In early 2007, several mom-friends were stunned to learn that at 37, I’d never been drunk. After hearing of my conservative Christian preacher’s daughter past, they gleefully made a list of 25 wild oats I’d “missed out” on sowing, thanks to the fear of eternal damnation, and we made a plan to do them over the summer. And so began The Oat Project.
As I worked through those 25 tasks, I pushed the boundaries of comfort and had to manage panic attacks, three children, a husband, and a life. What I thought would be simple fun became an epic voyage, towing me and everyone involved into its current. I faced my fears, but lost friends. My Christian friends begged me to cross off oats they found offensive or morally risky, and to be cautious of non-Christian friends. My non-Christian friends were not all supportive either, accusing me of trying to recapture my youth, doing things—“at your age”—that would teach my children bad life lessons, risking my nice life. I wrote down what happened with each task, journalling, even writing songs, all longhand in composition notebooks. By the end of the year, I had transcribed 500 pages.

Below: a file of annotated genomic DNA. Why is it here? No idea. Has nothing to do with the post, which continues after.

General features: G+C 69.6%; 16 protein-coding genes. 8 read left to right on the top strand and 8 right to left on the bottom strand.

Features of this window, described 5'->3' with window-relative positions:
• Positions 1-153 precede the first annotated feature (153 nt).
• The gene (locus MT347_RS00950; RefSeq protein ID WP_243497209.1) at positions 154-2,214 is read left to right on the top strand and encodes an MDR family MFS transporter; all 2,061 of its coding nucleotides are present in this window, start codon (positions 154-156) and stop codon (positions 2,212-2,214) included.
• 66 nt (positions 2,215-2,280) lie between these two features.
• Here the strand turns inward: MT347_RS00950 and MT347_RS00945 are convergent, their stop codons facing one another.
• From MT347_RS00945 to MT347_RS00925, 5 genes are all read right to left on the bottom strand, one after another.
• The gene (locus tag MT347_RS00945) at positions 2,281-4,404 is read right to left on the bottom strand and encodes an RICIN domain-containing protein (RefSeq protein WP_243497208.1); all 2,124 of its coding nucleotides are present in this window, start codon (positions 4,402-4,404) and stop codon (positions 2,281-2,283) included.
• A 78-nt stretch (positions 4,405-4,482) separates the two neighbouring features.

2007 initiated several years of pain and joy as I tried to make sense of all that happened, learning, becoming my actual Self; settling into Her, integrating the wilder side of me with the now-single mom who bends time to live with integrity and authenticity. As I finished the book, it became two stories: the one straight from those notebooks, and the one of what happened as a result of that summer. Join me in this still-unfolding journey. You can order the book at your local bookstore or find it online here.